The Heaven & Earth Grocery Store

Hardcover / ISBN-13: 9781399620406

Price: £20

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‘I loved this book’ BONNIE GARMUS
‘A generous, compassionate book about the power of love and community’ LOUISE KENNEDY
‘I can’t recommend this one highly enough ‘ HARLAN COBEN
‘THIS is his best book’ ANN PATCHETT

THE MILLION-COPY BESTSELLER
BARACK OBAMA’S BOOK OF THE YEAR PICK
AMAZON.COM #1 BOOK OF THE YEAR
BOOK OF THE YEAR IN: THE GUARDIAN, NEW YORKER, NEW YORK TIMES, TIME MAGAZINE, HARPER’S BAZAAR, OPRAH DAILY AND WASHINGTON POST
WINNER OF THE 2023 KIRKUS FICTION PRIZE

In 1972, when workers in Pottstown, Pennsylvania, were digging the foundations for a new development, the last thing they expected to find was a skeleton at the bottom of a well. Who the skeleton was and how it got there were two of the long-held secrets kept by the residents of Chicken Hill, the dilapidated neighbourhood where immigrant Jews and African Americans lived side by side and shared ambitions and sorrows.

As the story moves back in time to the 1930s and the characters’ stories overlap and deepen, it becomes clear how much the people who live on the margins struggle and what they must do to survive. When the truth is finally revealed about what happened on Chicken Hill, McBride shows us that even in dark times, it is love and community – heaven and earth – that sustain us.

Reviews

Shouldn't we just get it over with and declare McBride this decade's Great American Novelist?
Los Angeles Times
Mesmerizing, moving, almost magical . . . a miracle of storytelling that will leave you laughing and crying
The Associated Press
Epic . . . Glorious. An uplifting tale of kindness and community
Observer
Revolutionary
Slate
This book teaches me and gives me hope! It makes me want to be an ally of all that is good, deep, and just. Do yourself a favour, get lost in it, it's story telling at its finest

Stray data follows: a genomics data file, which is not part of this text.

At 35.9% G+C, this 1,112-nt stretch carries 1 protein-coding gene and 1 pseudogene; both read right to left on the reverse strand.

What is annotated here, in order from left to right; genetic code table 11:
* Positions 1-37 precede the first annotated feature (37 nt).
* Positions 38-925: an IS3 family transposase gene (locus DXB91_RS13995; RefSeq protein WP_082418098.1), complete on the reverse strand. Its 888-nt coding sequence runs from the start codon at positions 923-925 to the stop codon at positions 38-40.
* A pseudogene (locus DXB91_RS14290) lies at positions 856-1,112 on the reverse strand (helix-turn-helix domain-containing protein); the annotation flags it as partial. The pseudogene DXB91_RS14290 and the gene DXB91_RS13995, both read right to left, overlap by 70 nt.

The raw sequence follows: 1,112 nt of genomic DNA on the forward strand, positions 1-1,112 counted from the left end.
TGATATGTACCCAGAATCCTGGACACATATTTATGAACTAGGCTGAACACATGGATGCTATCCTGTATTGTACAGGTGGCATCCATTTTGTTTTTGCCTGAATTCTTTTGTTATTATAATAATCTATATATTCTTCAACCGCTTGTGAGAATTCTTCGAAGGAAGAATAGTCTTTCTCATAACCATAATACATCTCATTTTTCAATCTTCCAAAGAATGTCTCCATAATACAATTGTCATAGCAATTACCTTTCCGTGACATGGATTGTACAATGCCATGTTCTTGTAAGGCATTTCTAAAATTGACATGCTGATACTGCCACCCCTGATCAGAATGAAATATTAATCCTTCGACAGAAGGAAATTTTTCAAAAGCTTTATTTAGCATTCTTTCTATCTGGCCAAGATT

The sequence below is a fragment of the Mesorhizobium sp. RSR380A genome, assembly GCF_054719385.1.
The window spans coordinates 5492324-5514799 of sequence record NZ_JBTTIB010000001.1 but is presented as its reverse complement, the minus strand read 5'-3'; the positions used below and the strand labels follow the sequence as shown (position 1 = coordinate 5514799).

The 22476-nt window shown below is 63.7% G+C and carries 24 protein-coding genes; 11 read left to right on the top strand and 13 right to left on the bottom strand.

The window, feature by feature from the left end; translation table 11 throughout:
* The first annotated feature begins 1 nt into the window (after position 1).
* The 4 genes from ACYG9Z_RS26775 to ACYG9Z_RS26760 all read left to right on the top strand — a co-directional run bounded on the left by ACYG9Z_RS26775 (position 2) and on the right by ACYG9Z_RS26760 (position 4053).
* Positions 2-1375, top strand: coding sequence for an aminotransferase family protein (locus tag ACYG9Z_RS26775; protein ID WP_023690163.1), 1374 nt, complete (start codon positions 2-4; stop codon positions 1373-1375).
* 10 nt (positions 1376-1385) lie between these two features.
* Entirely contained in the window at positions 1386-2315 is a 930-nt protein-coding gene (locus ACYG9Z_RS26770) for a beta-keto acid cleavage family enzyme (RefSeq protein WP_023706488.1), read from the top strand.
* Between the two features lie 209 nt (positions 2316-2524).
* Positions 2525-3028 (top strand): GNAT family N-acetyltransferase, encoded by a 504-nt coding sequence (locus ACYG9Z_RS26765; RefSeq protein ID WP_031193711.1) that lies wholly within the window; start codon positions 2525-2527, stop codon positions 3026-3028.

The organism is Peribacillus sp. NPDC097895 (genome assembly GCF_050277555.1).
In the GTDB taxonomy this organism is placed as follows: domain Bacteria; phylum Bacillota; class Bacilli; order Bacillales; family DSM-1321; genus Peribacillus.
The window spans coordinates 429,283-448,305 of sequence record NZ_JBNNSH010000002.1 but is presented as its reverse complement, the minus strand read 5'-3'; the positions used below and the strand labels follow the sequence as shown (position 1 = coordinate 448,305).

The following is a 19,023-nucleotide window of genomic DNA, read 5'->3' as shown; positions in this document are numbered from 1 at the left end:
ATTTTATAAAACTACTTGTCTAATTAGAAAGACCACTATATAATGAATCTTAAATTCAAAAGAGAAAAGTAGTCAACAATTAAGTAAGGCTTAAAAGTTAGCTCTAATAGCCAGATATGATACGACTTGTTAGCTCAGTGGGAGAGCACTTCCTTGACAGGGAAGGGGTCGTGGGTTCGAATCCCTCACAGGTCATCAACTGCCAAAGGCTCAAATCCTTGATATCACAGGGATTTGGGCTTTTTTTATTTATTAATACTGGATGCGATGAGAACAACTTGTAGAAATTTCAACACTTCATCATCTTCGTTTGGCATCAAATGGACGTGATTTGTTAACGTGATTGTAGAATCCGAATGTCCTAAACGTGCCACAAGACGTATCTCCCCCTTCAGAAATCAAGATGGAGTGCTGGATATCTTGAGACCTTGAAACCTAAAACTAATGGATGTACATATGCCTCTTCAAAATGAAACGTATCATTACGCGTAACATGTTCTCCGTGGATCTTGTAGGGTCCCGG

Flea
I loved this book. An intricate weaving of race and prejudice told with heart and hope
Bonnie Garmus, author of Lessons in Chemistry
Funny, tender, knockabout, gritty and suspenseful, McBride's microcosmic, socially critiquing and empathic novel dynamically celebrates difference, kindness, ingenuity and the force that compels us to move heaven and earth to help each other
Booklist
I loved this. A generous, compassionate book about the power of love and community against corruption and bigotry. It's also a lot of fun
Louise Kennedy, author of TRESPASSES
The interlocking destinies of McBride's characters make for tense, absorbing drama and, at times, warm, humane comedy. . . If it's possible for America to have a poet laureate, why can't James McBride be its storyteller-in-chief?
Kirkus, Starred Review
I keep thinking every time I read one of his books, 'That's his best book.' No. THIS is his best book
Ann Patchett
McBride is an acknowledged master of high-resolution historical fiction, peppered with wit and insight
Goodreads
A modern-day Mark Twain
New York Times Book Review
When I met James McBride, I felt like I'd had coffee with a hysterically funny 21st century Leo Tolstoy . . . His excellence in the art of storytelling defies gravity. He writes about deep American wounds with love, rage and a sense of wit . . . If James is one of the most influential artists in America, then there is great hope for America
Ethan Hawke, TIME
This is one of those novels that becomes a part of you. It's a great book. Every character is rich; every detail is rich. I can't recommend this one highly enough
Harlan Coben
McBride looks squarely at savage truths about race and prejudice, but he also insists on humour and hope. The Heaven & Earth Grocery Store is one of the best novels I've read this year
Maureen Corrigan, NPR Fresh Air
Wonderful . . . McBride is a fabulous talent, and expertly marshals a vast array of characters with a polyphony of voices
Mail on Sunday
A murder mystery locked inside a Great American Novel . . . a charming, smart, heart-blistering and heart-healing novel
Danez Smith, New York Times Book Review
With his eccentric, larger-than-life characters and outrageous scenes of spliced tragedy and comedy, "Dickensian" is not too grand a description for his novels, but the term is ultimately too condescending and too Anglican. The melodrama that McBride spins is wholly his own, steeped in our country's complex racial tensions and alliances. Surely, the time is not too far distant when we'll refer to other writers' hypnotically entertaining stories as McBridean . . . We all need - we all deserve - this vibrant, love-affirming novel that bounds over any difference that claims to separate us
Ron Charles, Washington Post
It's hard to imagine anyone being able to write to the caliber of Toni Morrison and Edward P. Jones, but James McBride does just that
Dallas Morning News
McBride entertains us and shows us both the beauty and the ugliness of humanity
NPR
McBride's pages burst with life . . . This endlessly rich saga highlights the different ways in which people look out for one another
Publishers Weekly